Evidence for seafaring in the Late Pleistocene tends to emanate from colonisation events. In the Mediterranean there are a few assertions of early seafaring based on human presence on islands indicated by stone tool assemblages but in my opinion more evidence is needed to attest to these. Three questions are always key:

  • Was it an island at the time? Knowledge of sea-level and palaeogeography is critical.
  • Are the stone tools actually man-made (anthropogenic) or natural?
  • Are these finds securely dated?

Two pieces of obsidian

Obsidian from island sources found on the mainland in Greece represents the earliest evidence for seafaring in the Mediterranean ©farbled/Shutterstock, 2015

The first secure evidence of seafaring in the Mediterranean comes from the 11th- 10th millennium BC in the form of obsidian from the island of Melos found in Franchthi cave in Greece. At a similar time people also began to seasonally visit the island of Cyprus. The earliest island occupation site is that of Akrotiri Aetokremnos dating to the 10th Millennium BC. This appears to be a seasonal hunter-gatherer site in which the association of anthropogenic material and pygmy hippopotami remains suggests that humans may have been responsible for the extinction of that endemic late Pleistocene fauna. The sea-level at this point in time may have been up to c. 55 metres lower than the present day but was rising rapidly. Even with these lowered sea-levels the presence of these hunter-gatherers on the island of Cyprus indicates that people had the maritime technology and social organisation to undertake a considerable journey (64.82 km if they came from Anatolia to the north or a voyage of 144.5 km if they came from the East).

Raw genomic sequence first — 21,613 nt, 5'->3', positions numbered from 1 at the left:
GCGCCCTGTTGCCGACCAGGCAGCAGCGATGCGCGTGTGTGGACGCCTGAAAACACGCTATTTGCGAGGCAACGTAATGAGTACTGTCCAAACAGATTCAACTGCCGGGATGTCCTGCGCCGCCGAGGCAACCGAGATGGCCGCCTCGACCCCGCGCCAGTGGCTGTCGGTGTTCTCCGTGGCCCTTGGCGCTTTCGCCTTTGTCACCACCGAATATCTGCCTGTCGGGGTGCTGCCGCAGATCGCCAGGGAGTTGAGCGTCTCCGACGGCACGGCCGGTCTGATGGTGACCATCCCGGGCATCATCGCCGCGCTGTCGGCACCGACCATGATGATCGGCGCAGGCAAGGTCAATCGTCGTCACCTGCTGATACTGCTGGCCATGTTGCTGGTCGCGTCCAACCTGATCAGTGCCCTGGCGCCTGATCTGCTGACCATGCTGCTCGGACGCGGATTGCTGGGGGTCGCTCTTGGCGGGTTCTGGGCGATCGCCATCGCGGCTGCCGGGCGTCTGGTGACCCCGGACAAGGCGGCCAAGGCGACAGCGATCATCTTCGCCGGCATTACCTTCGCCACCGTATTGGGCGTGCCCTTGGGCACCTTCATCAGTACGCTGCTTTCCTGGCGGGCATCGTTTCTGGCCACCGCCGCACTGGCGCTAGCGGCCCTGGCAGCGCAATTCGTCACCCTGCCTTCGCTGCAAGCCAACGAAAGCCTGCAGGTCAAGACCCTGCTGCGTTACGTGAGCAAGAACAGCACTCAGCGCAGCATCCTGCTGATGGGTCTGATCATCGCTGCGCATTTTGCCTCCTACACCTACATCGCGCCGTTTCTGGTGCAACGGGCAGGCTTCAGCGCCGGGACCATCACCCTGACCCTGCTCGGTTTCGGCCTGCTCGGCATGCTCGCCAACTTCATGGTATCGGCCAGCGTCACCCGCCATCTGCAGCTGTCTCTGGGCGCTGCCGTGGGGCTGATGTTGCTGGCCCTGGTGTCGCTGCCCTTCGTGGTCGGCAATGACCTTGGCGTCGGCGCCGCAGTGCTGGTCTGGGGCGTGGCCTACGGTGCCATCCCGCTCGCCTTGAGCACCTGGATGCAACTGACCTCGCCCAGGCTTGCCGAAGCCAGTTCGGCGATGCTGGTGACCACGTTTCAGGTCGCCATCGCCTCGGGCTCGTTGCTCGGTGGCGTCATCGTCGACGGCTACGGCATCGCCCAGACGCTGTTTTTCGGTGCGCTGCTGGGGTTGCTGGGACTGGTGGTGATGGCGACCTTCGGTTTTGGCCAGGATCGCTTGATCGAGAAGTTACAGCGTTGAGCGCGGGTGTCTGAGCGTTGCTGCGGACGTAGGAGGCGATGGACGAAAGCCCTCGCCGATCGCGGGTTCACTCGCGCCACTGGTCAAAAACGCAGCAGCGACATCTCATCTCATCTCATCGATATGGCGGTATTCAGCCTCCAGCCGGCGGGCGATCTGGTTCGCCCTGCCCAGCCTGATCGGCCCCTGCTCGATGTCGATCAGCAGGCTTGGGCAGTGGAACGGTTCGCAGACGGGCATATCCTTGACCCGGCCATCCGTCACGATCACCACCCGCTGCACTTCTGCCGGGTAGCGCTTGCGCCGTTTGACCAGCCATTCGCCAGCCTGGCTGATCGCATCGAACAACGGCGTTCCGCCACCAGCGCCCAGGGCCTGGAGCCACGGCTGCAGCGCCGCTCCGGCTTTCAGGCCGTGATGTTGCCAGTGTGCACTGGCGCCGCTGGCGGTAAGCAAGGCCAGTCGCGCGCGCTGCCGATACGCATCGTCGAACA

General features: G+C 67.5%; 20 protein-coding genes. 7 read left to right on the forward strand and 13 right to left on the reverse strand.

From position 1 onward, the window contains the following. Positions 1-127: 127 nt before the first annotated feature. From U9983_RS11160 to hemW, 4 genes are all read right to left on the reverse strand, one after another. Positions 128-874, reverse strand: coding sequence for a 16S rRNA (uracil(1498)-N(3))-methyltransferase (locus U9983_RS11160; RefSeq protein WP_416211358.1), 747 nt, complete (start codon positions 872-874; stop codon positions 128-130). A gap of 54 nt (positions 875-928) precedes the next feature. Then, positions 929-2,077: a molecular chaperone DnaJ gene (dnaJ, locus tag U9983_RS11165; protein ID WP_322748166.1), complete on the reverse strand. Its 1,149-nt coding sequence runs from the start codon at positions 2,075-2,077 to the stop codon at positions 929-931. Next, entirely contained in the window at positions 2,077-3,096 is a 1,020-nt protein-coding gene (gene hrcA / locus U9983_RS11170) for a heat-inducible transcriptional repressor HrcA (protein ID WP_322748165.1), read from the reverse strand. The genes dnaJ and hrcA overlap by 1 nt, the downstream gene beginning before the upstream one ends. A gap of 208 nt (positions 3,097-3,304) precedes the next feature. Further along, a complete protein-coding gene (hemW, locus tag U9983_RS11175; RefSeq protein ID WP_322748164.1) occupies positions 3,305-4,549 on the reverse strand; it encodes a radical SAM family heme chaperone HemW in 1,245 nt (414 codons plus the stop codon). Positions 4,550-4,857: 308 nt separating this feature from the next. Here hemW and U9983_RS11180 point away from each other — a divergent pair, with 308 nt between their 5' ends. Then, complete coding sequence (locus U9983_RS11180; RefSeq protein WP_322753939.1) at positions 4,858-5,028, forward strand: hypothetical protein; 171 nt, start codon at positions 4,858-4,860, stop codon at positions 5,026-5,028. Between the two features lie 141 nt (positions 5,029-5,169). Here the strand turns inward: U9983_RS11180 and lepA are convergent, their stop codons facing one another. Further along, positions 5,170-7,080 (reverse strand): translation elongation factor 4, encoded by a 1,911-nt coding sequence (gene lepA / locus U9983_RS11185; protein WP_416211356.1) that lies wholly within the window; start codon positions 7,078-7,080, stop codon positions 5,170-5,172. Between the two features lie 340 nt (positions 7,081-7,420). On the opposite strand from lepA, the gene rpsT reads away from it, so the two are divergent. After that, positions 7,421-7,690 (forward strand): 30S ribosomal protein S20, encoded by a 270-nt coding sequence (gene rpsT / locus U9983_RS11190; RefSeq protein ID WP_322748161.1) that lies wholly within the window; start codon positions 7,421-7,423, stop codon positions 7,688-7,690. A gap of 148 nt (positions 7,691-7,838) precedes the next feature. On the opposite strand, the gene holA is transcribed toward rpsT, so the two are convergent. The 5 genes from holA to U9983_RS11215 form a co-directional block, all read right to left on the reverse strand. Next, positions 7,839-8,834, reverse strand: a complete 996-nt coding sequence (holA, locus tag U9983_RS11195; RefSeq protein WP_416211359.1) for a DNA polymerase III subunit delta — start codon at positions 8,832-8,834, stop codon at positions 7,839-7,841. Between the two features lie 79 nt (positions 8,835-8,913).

By the onset of the Neolithic (c. 6500BP in the central Mediterranean), people were regularly using boats. The islands of the Mediterranean have been described as a nursery for the development of seafaring skills and technology. Islands were exploited for raw materials, and used as stepping stones for the transportation of various raw materials and items for trade and exchange: technology, plants and animals as well as people – and with them their ideas, ideology, beliefs, culture skills and knowledge. The spread of the Neolithic through the Mediterranean has recently been traced through genetic markers to show a maritime dispersal of people across the central Mediterranean.